TWIN FALLS — When you ask College of Southern Idaho point guard Kareem Storey about the accuracy of the HBO drama The Wire, the Baltimore native will tell you it’s just like it, but in “some places it was worse.”
But don’t reduce Storey to a convenient stereotype about inner-city childhood and basketball stardom.
Watch the intensity with which he goes through a screen to smother an opposing point guard one weekend. See the tattoo on his arm representing his good friend and former teammate now deceased, one of the nation’s top prospects who was murdered in high school.
Talk to him. Listen to his Baltimorese accent, his solemn tone and his hopeful message. Storey, the transfer from Utah coming on strong for the Golden Eagles, is the product of his experiences, those that may be far too common across the basketball landscape, but real as life and death.
“Coming from Baltimore, it’s kind of a rough city,” Storey said. “My dad was murdered before I was born. It was Christmas eve, just the wrong place and wrong time. He was doing what he had to do to support his family.”
Fatherless families are commonplace in Baltimore, but Storey’s mother was set on making sure that trend in the genetic line ended with him.
First, she made enough money as a pharmaceutical technician that she was able to move Storey and his two sisters outside one of the roughest neighborhoods in the city, albeit by only a block.
“I’m blessed that my mother worked hard enough that my mother got us far enough away from all of that, even though the grind was right there,” Storey said. “It’s not safe in Baltimore, but at least it was a little bit safer where I was. I could at least walk outside.”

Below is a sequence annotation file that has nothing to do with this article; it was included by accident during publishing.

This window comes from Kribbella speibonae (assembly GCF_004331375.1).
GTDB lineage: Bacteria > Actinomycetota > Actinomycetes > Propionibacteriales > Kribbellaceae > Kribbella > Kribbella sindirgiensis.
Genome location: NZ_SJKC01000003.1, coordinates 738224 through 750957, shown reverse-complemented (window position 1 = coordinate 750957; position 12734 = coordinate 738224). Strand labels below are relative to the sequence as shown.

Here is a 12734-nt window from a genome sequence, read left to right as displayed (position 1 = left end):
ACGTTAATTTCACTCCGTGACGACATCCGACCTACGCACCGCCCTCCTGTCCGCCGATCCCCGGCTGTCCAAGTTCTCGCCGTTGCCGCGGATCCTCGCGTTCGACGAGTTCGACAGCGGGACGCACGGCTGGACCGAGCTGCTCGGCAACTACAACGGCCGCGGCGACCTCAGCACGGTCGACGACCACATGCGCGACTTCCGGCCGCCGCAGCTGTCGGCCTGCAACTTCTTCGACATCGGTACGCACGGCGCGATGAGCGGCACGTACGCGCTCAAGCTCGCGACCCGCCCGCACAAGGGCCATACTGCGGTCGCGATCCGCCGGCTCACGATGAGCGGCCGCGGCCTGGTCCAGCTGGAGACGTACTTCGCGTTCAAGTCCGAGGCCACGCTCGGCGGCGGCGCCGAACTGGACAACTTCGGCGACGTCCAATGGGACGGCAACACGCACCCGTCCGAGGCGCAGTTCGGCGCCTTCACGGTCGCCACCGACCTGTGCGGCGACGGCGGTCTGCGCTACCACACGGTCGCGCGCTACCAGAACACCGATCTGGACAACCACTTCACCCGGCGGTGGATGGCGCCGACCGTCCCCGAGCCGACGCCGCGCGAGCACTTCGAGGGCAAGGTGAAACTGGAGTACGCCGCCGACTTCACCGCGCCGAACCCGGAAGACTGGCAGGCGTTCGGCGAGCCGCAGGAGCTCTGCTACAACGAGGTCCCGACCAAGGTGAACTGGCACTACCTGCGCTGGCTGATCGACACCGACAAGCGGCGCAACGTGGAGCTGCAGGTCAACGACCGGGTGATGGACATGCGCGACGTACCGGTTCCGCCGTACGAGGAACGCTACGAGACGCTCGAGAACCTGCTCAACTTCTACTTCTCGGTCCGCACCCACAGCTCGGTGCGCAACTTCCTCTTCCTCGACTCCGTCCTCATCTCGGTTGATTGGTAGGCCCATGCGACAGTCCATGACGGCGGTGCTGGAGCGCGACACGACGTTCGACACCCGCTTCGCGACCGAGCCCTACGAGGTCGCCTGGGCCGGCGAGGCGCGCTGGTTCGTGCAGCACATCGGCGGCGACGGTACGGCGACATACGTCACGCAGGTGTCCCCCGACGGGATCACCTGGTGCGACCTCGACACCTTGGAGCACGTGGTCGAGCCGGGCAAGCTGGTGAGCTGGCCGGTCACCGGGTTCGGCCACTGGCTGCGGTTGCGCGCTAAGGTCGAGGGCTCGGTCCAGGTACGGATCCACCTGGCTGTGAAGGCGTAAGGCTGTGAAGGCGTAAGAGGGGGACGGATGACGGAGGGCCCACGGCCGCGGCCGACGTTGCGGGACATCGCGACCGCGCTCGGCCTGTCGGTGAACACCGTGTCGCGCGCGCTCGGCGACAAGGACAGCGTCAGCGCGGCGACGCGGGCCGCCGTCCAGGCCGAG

When Storey was 4 years old, she rolled out a Fisher Price mini-basketball hoop. He hasn’t stopped ball-ing since. In high school, it was hours in the gym after practice, year-round. But he didn’t just play for the fun of it. There was a bigger purpose, an intention, behind it.
“My mom always used to tell me to break the vicious cycle, because my dad’s dad died at very early age, 23 or 24, and my dad died at 21,” Storey said. “She just always wanted me to stay focused and break that cycle. I think I’m doing a great job right now.”
Storey was an honor roll student his senior year at Princeton Day Academy, near Washington D.C. He averaged 12.5 points and a team-leading 9.0 assists for the Storm his senior year, leading them to a fifth-place finish in the National Prep Championship standings. Storey transferred from Towson Catholic, the same school NBA star Carmelo Anthony attended as an underclassman.
Many call Anthony’s style of play “bully-ball.” Storey knows what that’s all about.
“If you don’t come hard in Baltimore, you don’t come at all,” Storey said. “It is definitely a pride thing. If you don’t show somebody up, they will show you up.”
Storey brought his bulldog mentality and defensive grit to the University of Utah, where he became the starting point guard 17 games into season after senior point guard Josh Watkins was kicked off the team. According to an April 12 story in the Salt Lake Tribune, while Storey only averaged 4.5 points and 3.1 as-sists in just over 23 minutes per game, “he was adept at getting to the basket and became a fan favorite due to his hard-nosed style of play.”